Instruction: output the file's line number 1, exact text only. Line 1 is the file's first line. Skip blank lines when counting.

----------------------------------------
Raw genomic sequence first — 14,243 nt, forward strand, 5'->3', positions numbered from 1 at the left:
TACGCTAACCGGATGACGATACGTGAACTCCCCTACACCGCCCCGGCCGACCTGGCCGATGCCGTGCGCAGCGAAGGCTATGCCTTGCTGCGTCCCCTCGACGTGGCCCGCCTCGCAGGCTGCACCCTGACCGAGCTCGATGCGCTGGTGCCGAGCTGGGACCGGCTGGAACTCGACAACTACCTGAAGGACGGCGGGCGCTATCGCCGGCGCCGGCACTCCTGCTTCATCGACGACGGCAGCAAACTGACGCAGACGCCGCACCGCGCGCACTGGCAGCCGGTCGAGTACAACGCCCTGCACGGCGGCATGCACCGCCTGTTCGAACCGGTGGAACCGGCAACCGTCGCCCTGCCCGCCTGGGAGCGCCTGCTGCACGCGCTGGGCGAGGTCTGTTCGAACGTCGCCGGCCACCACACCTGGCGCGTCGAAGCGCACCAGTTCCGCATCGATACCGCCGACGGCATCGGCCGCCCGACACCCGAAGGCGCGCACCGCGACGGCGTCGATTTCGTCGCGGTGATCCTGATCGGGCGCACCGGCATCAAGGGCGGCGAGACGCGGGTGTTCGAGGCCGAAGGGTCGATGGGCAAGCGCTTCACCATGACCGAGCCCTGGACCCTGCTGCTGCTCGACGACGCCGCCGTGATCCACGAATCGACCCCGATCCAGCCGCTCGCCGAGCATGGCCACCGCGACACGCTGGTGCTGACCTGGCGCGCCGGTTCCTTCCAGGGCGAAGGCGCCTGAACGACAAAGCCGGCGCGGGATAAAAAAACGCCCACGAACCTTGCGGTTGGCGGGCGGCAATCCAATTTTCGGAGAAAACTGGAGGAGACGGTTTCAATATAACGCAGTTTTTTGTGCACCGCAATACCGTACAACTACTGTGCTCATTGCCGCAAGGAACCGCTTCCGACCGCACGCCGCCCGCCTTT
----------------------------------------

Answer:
Raw genomic sequence first — 14,243 nt, forward strand, 5'->3', positions numbered from 1 at the left: